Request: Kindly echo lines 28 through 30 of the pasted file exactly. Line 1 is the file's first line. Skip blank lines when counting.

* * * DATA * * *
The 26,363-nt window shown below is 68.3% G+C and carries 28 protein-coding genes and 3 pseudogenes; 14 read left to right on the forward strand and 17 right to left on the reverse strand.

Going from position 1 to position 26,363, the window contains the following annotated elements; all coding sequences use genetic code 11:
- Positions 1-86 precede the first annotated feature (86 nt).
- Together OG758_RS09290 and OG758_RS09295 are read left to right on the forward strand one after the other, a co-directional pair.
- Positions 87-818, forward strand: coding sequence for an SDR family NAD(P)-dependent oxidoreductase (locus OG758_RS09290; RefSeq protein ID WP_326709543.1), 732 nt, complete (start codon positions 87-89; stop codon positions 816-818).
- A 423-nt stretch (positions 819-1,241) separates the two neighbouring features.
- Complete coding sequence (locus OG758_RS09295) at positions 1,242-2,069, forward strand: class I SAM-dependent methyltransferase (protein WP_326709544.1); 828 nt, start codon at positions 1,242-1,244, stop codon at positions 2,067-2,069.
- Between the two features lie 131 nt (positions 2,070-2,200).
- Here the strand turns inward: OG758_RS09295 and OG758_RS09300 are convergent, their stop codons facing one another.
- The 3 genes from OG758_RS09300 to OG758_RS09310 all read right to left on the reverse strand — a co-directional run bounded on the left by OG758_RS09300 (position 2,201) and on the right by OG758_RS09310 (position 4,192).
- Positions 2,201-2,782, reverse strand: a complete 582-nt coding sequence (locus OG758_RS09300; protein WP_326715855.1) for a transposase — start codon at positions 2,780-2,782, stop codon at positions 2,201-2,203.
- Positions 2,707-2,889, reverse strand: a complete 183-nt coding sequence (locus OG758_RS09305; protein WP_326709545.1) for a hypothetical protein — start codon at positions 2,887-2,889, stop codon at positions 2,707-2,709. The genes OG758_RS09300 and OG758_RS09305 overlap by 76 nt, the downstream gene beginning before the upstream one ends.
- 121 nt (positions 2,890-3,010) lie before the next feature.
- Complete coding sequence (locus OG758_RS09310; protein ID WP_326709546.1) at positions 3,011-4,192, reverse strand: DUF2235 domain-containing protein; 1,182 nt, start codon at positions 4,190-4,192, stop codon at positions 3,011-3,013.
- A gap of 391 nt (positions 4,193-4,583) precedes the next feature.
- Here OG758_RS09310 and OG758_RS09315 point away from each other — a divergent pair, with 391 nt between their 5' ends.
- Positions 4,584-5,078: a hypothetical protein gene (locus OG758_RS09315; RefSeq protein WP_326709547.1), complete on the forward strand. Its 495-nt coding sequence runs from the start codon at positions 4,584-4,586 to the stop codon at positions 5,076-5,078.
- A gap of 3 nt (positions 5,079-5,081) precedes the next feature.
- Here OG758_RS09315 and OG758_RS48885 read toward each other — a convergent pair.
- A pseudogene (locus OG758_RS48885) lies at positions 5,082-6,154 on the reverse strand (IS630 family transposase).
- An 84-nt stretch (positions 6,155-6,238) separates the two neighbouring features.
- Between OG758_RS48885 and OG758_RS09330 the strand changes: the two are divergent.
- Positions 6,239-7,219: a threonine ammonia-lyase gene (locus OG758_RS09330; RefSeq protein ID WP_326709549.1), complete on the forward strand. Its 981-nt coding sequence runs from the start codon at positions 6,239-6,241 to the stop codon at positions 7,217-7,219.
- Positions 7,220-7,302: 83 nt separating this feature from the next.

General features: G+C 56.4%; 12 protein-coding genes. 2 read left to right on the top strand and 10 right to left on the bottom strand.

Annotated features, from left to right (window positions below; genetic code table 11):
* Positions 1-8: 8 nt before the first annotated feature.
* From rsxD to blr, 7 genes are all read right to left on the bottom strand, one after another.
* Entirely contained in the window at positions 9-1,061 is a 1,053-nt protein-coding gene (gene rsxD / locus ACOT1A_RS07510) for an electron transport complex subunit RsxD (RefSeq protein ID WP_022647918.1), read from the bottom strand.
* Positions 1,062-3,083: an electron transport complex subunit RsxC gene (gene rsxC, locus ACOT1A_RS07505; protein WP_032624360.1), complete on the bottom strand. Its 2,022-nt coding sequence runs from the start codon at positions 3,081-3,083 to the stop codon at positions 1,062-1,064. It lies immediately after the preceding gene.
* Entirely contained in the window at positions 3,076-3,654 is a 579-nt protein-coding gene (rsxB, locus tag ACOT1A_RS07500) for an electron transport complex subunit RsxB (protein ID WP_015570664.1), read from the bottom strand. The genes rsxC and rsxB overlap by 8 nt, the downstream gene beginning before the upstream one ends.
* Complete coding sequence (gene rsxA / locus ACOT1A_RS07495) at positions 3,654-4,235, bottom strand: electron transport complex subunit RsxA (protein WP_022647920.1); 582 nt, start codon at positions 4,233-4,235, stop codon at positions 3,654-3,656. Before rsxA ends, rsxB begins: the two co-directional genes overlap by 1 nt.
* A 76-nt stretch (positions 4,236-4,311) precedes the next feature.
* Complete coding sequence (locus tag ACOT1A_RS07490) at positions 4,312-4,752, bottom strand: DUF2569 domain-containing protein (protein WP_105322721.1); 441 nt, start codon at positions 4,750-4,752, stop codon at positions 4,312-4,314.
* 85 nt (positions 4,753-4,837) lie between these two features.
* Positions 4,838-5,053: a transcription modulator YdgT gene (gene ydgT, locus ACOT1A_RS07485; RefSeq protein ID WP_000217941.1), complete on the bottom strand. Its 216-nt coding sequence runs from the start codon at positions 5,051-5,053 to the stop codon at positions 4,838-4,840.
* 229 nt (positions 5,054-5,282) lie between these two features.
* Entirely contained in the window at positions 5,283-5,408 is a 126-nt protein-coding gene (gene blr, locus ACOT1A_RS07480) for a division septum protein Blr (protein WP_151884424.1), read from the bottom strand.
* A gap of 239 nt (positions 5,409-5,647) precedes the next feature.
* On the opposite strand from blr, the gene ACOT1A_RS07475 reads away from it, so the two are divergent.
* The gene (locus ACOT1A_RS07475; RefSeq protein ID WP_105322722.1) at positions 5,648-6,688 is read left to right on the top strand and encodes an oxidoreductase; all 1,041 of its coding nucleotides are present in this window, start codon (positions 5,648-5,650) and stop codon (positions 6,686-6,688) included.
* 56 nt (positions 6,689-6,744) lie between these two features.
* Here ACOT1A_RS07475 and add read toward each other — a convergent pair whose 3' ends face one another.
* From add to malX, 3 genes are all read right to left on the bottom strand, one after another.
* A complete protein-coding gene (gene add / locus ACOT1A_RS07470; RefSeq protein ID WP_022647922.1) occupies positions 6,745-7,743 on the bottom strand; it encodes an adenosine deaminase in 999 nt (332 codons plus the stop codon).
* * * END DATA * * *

* From rsxD to blr, 7 genes are all read right to left on the bottom strand, one after another.
* Entirely contained in the window at positions 9-1,061 is a 1,053-nt protein-coding gene (gene rsxD / locus ACOT1A_RS07510) for an electron transport complex subunit RsxD (RefSeq protein ID WP_022647918.1), read from the bottom strand.
* Positions 1,062-3,083: an electron transport complex subunit RsxC gene (gene rsxC, locus ACOT1A_RS07505; protein WP_032624360.1), complete on the bottom strand. Its 2,022-nt coding sequence runs from the start codon at positions 3,081-3,083 to the stop codon at positions 1,062-1,064. It lies immediately after the preceding gene.